The Nats are honoring a former Expo. Should they?


Personally, I like that the Nationals are honoring Andre Dawson tonight. The Expos are the Nats’ direct ancestor, and there’s no one else left around to honor the old warriors of Montreal.

But not everyone feels this way. Nats’ fan/blogger Chris Needham thinks that, with all due respect to the Expos’ legacy, the Nats need to embrace Washington baseball, not Montreal baseball:

Should the Nats honor their direct lineage? Or should they honor
their figurative fathers? Is Steve Rogers the greatest pitcher in
Washington Nationals history? Yes. At least if you’re a literalist.

There are no Montreal Expos anymore. Kaput. Neither are there
Seattle Pilots. Or St. Louis Browns. Or Boston Bees. Or Cleveland
Infants. Or any of about a bazillion-and-one former baseball teams.

Off to the dustbin of history they should go. Lets read about ’em in
books. The Nationals aren’t the Expos. The Orioles aren’t the Browns.
The Brewers aren’t the Pilots. Even if they’re all related.

Chris’ point is not to hate on the Expos, but to note that — as far as the fans are concerned — the local is what really matters. The Senators that became the Twins and the Rangers mean more to Washington baseball fans than they do to those in Minnesota and Dallas. By the same token, how are Nats’ fans supposed to react to a celebration of an Expos team that doesn’t mean all that much to them from a baseball perspective?

I’ll note that on some level this is a false dichotomy — with 81 home games a year and virtually unlimited ballpark space for plaques and flags and stuff, the Nats can easily honor both the Expos and the old Senators — but Chris’ overall point is a good one.

Baseball historians and Expos geeks will be happy to see Andre Dawson at Nats Park tonight. The common Washington baseball fan, however, will feel a greater connection to the Nats if they make a point to honor and promote the legacies of Frank Howard and Walter Johnson than those of Les Expos.

Because at the end of the day, all politics is local.

Playoff Reset: Cubs vs. Dodgers NLCS Game 6

CHICAGO, IL - OCTOBER 16:  Clayton Kershaw #22 of the Los Angeles Dodgers stands on the pitcher's mound during game two of the National League Championship Series against the Chicago Cubs at Wrigley Field on October 16, 2016 in Chicago, Illinois.  (Photo by Jamie Squire/Getty Images)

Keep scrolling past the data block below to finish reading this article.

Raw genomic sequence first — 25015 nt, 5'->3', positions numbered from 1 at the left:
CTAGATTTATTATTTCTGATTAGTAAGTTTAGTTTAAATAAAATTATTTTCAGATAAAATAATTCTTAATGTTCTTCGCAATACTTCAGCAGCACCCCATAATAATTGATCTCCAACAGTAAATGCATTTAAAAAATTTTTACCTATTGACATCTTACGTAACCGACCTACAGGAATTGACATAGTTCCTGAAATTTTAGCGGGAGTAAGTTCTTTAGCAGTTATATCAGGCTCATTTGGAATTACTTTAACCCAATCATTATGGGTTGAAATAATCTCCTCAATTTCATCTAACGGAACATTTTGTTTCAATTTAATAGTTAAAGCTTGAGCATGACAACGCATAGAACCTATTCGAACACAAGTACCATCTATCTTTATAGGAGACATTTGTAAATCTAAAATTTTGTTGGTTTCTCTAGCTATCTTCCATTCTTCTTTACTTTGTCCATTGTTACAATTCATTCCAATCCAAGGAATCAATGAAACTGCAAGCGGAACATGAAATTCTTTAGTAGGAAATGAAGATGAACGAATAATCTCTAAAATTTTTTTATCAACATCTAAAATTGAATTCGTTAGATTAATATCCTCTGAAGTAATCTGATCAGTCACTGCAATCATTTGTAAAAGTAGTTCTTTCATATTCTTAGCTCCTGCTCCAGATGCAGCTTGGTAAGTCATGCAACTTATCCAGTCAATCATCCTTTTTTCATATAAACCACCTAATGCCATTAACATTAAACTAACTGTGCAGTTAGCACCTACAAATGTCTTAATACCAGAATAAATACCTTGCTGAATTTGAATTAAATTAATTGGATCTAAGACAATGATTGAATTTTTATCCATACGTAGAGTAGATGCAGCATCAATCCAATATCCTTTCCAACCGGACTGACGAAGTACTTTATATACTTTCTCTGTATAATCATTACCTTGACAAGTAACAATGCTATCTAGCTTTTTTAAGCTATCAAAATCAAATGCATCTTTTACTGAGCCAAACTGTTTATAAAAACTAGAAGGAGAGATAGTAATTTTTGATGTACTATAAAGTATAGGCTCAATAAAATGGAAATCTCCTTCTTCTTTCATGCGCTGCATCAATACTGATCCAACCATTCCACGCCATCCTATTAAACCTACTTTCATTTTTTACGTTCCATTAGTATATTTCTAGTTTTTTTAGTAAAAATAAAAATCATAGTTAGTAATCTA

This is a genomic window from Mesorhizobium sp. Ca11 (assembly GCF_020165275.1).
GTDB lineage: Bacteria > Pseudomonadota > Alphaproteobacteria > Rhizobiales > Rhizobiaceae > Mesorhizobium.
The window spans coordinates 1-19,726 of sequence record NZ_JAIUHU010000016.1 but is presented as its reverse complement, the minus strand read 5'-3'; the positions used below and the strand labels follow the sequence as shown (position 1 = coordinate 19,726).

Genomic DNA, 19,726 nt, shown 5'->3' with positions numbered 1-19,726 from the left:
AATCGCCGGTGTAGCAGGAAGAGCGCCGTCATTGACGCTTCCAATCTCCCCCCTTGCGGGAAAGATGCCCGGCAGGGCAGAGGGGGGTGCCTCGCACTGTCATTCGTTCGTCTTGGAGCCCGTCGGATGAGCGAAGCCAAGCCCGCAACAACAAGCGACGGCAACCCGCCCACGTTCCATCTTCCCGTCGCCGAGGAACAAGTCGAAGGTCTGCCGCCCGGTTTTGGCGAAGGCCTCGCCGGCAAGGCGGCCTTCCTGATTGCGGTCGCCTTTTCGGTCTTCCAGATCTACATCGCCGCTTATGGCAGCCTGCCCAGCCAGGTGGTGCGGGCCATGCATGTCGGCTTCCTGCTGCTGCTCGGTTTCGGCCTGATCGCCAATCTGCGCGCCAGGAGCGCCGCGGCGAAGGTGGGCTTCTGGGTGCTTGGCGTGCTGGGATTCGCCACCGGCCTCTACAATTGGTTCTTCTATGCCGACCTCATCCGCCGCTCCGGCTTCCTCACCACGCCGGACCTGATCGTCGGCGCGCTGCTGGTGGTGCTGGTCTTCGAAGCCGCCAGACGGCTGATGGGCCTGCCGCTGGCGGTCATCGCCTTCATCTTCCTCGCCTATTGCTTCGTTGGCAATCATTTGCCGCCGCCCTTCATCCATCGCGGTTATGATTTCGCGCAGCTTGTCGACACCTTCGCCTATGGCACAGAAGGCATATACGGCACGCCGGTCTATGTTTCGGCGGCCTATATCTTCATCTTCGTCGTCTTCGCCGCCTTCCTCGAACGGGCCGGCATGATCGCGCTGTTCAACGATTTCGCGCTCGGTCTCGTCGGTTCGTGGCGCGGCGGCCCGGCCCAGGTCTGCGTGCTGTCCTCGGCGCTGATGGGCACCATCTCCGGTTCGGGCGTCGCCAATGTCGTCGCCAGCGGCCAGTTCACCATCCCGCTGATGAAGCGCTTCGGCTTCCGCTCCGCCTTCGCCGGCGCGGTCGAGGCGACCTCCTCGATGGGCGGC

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The Game: Los Angeles Dodgers @ Chicago Cubs NLCS Game 6
The Time: 8:00 PM EDT
The Place: Wrigley Field, Chicago
The Channel: FS1
The Starters: Kyle Hendricks (Cubs) vs. Clayton Kershaw (Dodgers)

The Upshot:

We’re pulling out the big guns for this one. The Cubs took Los Angeles by storm again in Game 5, closing out their road trip with an eight-run spread over the Dodgers, and tonight they’ll try to clinch the NLCS on home turf in Game 6.

Pitching-wise, it’s a rematch of Game 2 with Kyle Hendricks (16-8, 2.13 ERA) and Clayton Kershaw (12-4, 1.69 ERA) on the mound. Kershaw took the first set against the Cubs, going seven scoreless innings with six strikeouts in Game 2 while Hendricks held the Dodgers to a single run over 5 1/3 innings. Adrian Gonzalez was the only Dodger to capitalize on Hendricks’ cutter, going yard in his first at-bat to generate a 1-0 lead.

The Cubs’ biggest strength so far this series has been an electric offense, something the Dodgers have struggled to replicate against left-hander Jon Lester and Joe Maddon’s airtight bullpen. While they’ve already beaten Hendricks at Wrigley Field once this October, they’ll need Kershaw to go the distance in another playoff gem if they intend to keep the Cubs’ championship hopes at bay with a 3.4-run average. Should Kershaw and his crew knot the series again, the tiebreaker will fall to Rich Hill and Jake Arrieta in Game 7.

Cavaliers will move ring ceremony to avoid conflict with World Series start

CLEVELAND, OH - JULY 11: A general exterior image of the Quicken Loans arena which is next door to Progressive Field where the Chicago White Sox will take on the Cleveland Indians on July 11, 2014 in Cleveland, Ohio. (Photo by Jason Miller/Getty Images)
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In a show of good sportsmanship, the Cleveland Cavaliers have moved their championship ring ceremony start time back to 7 PM EDT to avoid conflicting with the start of the World Series opener on Tuesday. The Indians are set to host Game 1 at Progressive Field on October 25, while the Cavs will open the 2016-17 NBA season against the New York Knicks at the nearby Quicken Loans Arena, preceded by a ceremony recognizing their first franchise title.

In the event that the Indians clinch a World Series title, it’ll be the first time Cleveland has seen two championships in the same calendar year since 1948, when the Indians’ last Series title came on the back of the Cleveland Browns’ All-American Football Conference championship against the Buffalo Bills. The same was true for the Dodgers in 1988, when their World Series win against the Athletics coincided with the Los Angeles Lakers’ 11th championship, while Chicago has yet to see a multi-title year among their NBA, NHL, NFL, and MLB franchises.

Regardless of the Series’ outcome, Cleveland fans will get the chance to revel in one long-awaited championship win on Tuesday before watching the beginning of a nail-biting conclusion to another long-awaited playoff run. The Cavaliers are scheduled for 7 PM EDT on October 25, while the Indians will take the field at 8 PM EDT.